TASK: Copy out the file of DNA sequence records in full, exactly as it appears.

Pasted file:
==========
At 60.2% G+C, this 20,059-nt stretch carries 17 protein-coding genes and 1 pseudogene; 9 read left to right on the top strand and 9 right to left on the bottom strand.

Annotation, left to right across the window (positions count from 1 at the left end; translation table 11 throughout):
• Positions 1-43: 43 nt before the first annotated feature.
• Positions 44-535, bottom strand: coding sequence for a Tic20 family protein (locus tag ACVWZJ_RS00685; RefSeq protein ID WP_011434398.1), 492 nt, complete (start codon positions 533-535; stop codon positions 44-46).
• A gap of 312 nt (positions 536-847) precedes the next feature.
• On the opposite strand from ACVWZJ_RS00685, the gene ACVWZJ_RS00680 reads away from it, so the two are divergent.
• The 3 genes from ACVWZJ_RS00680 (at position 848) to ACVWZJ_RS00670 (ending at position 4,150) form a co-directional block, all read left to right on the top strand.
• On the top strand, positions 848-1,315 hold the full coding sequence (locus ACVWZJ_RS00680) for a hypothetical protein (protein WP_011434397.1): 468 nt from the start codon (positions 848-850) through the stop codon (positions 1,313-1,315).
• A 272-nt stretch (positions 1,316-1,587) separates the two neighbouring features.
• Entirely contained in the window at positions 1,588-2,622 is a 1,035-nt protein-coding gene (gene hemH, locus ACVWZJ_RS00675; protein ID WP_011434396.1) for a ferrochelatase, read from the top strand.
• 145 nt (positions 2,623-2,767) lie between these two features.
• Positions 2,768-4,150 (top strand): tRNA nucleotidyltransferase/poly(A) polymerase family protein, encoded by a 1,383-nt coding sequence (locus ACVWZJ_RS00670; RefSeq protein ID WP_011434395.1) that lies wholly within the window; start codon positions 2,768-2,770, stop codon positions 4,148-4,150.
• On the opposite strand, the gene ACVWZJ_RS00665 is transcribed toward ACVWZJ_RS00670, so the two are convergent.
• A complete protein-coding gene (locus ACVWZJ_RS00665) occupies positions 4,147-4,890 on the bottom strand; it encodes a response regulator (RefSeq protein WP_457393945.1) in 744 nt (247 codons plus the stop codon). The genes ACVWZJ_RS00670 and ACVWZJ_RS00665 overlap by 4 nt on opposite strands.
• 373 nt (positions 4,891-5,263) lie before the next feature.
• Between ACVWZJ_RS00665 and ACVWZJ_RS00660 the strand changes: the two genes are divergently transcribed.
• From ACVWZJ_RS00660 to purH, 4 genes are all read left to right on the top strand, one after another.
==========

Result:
At 60.2% G+C, this 20,059-nt stretch carries 17 protein-coding genes and 1 pseudogene; 9 read left to right on the top strand and 9 right to left on the bottom strand.

Annotation, left to right across the window (positions count from 1 at the left end; translation table 11 throughout):
• Positions 1-43: 43 nt before the first annotated feature.
• Positions 44-535, bottom strand: coding sequence for a Tic20 family protein (locus tag ACVWZJ_RS00685; RefSeq protein ID WP_011434398.1), 492 nt, complete (start codon positions 533-535; stop codon positions 44-46).
• A gap of 312 nt (positions 536-847) precedes the next feature.
• On the opposite strand from ACVWZJ_RS00685, the gene ACVWZJ_RS00680 reads away from it, so the two are divergent.
• The 3 genes from ACVWZJ_RS00680 (at position 848) to ACVWZJ_RS00670 (ending at position 4,150) form a co-directional block, all read left to right on the top strand.
• On the top strand, positions 848-1,315 hold the full coding sequence (locus ACVWZJ_RS00680) for a hypothetical protein (protein WP_011434397.1): 468 nt from the start codon (positions 848-850) through the stop codon (positions 1,313-1,315).
• A 272-nt stretch (positions 1,316-1,587) separates the two neighbouring features.
• Entirely contained in the window at positions 1,588-2,622 is a 1,035-nt protein-coding gene (gene hemH, locus ACVWZJ_RS00675; protein ID WP_011434396.1) for a ferrochelatase, read from the top strand.
• 145 nt (positions 2,623-2,767) lie between these two features.
• Positions 2,768-4,150 (top strand): tRNA nucleotidyltransferase/poly(A) polymerase family protein, encoded by a 1,383-nt coding sequence (locus ACVWZJ_RS00670; RefSeq protein ID WP_011434395.1) that lies wholly within the window; start codon positions 2,768-2,770, stop codon positions 4,148-4,150.
• On the opposite strand, the gene ACVWZJ_RS00665 is transcribed toward ACVWZJ_RS00670, so the two are convergent.
• A complete protein-coding gene (locus ACVWZJ_RS00665) occupies positions 4,147-4,890 on the bottom strand; it encodes a response regulator (RefSeq protein WP_457393945.1) in 744 nt (247 codons plus the stop codon). The genes ACVWZJ_RS00670 and ACVWZJ_RS00665 overlap by 4 nt on opposite strands.
• 373 nt (positions 4,891-5,263) lie before the next feature.
• Between ACVWZJ_RS00665 and ACVWZJ_RS00660 the strand changes: the two genes are divergently transcribed.
• From ACVWZJ_RS00660 to purH, 4 genes are all read left to right on the top strand, one after another.